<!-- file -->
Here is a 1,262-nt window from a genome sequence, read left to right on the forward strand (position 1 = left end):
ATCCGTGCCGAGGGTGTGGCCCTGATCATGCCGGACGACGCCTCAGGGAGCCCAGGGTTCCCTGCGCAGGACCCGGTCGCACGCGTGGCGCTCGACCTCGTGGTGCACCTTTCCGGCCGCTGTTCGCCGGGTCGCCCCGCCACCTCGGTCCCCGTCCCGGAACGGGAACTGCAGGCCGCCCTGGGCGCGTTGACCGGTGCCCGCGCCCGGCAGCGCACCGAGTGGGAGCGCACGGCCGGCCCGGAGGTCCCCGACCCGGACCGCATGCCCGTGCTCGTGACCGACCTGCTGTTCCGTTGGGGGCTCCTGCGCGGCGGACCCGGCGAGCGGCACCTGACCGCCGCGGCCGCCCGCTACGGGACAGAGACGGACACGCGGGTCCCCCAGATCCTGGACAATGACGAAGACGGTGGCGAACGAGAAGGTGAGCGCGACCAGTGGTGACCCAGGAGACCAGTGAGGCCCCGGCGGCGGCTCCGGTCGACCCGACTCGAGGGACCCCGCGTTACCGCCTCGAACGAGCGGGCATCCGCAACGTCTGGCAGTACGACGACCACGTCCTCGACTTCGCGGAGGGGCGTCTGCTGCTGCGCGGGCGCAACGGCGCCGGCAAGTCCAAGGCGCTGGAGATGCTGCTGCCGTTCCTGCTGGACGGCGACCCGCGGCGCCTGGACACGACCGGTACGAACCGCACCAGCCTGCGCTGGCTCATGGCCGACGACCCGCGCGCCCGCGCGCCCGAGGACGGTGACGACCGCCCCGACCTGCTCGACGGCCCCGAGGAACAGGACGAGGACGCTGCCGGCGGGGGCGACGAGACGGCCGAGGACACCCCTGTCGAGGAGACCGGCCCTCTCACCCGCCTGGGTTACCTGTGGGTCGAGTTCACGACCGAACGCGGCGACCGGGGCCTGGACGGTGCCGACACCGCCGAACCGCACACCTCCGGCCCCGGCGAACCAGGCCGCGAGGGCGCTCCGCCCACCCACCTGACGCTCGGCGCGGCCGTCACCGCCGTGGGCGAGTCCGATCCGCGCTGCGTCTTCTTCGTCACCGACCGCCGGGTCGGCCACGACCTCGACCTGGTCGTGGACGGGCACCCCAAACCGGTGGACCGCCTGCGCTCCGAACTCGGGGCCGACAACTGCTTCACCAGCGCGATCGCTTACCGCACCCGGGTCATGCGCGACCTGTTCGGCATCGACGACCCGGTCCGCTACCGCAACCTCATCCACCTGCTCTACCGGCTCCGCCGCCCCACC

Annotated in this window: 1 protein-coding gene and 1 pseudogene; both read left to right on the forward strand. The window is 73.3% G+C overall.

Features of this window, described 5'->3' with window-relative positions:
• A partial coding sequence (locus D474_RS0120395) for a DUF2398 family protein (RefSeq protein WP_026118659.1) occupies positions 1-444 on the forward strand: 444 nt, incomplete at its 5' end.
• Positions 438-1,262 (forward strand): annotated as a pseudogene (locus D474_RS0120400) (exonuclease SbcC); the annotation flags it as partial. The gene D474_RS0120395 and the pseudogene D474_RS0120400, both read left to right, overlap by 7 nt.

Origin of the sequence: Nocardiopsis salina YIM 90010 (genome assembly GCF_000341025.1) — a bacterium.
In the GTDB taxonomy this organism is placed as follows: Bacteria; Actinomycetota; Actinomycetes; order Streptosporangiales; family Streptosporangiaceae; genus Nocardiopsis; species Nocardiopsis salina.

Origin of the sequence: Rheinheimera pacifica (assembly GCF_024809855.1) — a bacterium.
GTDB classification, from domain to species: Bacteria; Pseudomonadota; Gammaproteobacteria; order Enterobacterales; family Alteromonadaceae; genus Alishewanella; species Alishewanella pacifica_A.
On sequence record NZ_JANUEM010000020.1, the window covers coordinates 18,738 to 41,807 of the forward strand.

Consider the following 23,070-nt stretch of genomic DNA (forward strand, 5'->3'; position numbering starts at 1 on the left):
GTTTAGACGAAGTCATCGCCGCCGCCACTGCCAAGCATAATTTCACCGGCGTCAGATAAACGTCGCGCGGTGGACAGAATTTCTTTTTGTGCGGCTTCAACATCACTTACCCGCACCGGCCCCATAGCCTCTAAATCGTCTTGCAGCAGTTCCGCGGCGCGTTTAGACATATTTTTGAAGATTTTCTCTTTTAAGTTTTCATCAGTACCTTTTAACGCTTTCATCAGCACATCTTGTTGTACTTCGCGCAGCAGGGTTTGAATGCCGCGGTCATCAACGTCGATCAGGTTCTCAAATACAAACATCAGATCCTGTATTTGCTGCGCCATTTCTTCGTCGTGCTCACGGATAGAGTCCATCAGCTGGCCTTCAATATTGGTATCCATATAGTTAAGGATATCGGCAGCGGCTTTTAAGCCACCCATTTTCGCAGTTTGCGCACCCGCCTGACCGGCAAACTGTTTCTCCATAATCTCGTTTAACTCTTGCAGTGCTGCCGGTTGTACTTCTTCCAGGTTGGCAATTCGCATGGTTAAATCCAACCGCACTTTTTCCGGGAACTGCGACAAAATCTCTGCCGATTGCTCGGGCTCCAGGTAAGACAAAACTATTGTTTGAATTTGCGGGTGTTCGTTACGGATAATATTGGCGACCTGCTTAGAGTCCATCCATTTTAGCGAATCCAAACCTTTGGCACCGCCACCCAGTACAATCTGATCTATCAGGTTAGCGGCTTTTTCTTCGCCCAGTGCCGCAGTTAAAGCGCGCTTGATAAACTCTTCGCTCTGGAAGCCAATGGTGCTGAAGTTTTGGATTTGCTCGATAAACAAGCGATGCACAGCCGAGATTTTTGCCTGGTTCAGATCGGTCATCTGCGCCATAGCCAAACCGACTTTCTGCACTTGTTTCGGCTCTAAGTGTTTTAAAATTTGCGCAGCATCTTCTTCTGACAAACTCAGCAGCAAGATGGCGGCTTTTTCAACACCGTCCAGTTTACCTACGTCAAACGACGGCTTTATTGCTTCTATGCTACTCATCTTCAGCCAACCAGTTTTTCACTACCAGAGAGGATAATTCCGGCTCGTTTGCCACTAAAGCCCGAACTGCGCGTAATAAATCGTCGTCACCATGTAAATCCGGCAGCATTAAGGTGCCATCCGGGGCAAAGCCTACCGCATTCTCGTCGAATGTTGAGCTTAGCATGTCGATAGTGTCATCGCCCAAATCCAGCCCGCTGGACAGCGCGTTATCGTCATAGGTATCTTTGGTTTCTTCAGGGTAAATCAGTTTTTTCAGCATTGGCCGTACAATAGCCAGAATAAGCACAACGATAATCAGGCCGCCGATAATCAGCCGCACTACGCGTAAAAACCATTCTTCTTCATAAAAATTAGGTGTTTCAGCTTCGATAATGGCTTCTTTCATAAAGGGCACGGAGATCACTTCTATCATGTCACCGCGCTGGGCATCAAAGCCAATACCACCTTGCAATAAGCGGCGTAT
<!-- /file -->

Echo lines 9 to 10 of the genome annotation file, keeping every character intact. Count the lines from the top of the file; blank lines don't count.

Origin of the sequence: Rheinheimera pacifica (assembly GCF_024809855.1) — a bacterium.
GTDB classification, from domain to species: Bacteria; Pseudomonadota; Gammaproteobacteria; order Enterobacterales; family Alteromonadaceae; genus Alishewanella; species Alishewanella pacifica_A.